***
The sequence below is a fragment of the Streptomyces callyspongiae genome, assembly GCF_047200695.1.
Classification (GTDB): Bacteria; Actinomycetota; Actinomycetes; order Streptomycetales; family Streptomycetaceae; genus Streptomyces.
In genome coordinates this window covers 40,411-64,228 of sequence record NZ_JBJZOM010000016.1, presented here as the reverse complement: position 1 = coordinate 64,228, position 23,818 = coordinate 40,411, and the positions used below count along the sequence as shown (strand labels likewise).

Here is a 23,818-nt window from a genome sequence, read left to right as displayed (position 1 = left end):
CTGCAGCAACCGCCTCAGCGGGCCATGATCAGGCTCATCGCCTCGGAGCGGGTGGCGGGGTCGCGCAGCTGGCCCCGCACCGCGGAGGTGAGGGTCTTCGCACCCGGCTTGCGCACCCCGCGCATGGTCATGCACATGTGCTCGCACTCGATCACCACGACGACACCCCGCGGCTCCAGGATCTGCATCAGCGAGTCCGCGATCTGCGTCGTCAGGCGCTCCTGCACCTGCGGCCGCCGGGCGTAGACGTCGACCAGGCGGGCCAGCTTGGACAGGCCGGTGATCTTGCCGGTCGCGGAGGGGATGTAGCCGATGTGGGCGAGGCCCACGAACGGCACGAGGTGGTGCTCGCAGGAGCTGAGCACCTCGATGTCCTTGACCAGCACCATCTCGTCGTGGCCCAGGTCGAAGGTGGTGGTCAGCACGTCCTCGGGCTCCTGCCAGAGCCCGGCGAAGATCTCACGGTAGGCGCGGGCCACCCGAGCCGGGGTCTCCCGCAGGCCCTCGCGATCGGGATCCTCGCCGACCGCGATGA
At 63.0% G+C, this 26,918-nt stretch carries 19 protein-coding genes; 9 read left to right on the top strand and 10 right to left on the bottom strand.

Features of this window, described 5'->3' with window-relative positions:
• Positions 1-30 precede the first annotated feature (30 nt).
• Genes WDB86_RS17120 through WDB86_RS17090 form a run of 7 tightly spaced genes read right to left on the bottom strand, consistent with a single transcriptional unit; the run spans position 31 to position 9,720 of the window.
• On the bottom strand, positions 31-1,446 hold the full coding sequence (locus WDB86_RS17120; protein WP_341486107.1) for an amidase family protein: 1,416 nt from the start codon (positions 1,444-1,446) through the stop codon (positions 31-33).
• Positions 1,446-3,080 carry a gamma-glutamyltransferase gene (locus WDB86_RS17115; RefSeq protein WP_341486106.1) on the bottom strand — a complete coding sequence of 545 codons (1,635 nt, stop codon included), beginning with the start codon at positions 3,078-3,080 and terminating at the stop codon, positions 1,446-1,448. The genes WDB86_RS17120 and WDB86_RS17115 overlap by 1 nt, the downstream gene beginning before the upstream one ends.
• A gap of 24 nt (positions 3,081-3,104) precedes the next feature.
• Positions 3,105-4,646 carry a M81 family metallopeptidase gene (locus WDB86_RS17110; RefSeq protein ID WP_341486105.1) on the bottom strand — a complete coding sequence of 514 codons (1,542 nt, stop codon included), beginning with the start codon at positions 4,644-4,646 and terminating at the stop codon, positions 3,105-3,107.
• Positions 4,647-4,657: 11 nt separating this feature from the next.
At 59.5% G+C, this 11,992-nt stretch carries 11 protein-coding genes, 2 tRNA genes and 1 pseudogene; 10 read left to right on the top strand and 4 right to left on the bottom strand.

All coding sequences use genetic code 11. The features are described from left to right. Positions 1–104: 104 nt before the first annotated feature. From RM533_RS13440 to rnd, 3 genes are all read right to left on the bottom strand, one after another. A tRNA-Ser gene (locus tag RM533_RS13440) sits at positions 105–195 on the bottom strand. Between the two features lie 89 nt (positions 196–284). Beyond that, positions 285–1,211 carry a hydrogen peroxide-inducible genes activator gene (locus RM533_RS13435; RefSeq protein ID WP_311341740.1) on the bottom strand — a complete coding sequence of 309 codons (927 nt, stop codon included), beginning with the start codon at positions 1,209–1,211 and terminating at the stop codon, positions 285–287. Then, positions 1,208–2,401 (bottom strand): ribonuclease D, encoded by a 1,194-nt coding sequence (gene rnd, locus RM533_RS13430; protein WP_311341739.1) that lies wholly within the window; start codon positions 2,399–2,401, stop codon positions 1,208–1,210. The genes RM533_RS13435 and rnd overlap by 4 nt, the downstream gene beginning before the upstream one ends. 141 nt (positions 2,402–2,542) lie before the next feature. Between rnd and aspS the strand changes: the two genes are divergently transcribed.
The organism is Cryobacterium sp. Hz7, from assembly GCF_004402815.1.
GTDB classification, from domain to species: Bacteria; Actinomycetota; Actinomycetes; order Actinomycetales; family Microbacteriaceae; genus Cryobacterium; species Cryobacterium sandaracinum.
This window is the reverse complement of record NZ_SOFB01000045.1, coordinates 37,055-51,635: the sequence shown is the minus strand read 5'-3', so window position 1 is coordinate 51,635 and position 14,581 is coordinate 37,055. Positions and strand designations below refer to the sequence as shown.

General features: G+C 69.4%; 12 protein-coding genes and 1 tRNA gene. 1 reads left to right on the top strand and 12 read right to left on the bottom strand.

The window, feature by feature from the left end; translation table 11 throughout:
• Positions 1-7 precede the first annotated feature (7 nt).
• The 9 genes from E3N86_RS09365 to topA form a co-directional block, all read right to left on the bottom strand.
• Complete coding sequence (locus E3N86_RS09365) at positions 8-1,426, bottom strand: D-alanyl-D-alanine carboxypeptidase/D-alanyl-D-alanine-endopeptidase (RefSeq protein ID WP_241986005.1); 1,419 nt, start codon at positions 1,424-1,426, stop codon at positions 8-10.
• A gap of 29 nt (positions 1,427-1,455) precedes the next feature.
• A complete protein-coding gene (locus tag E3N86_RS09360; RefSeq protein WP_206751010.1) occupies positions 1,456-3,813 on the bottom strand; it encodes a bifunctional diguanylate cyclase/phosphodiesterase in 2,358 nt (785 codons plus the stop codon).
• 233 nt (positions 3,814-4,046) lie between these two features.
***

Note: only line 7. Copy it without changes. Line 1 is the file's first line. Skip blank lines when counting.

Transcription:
Features of this window, described 5'->3' with window-relative positions: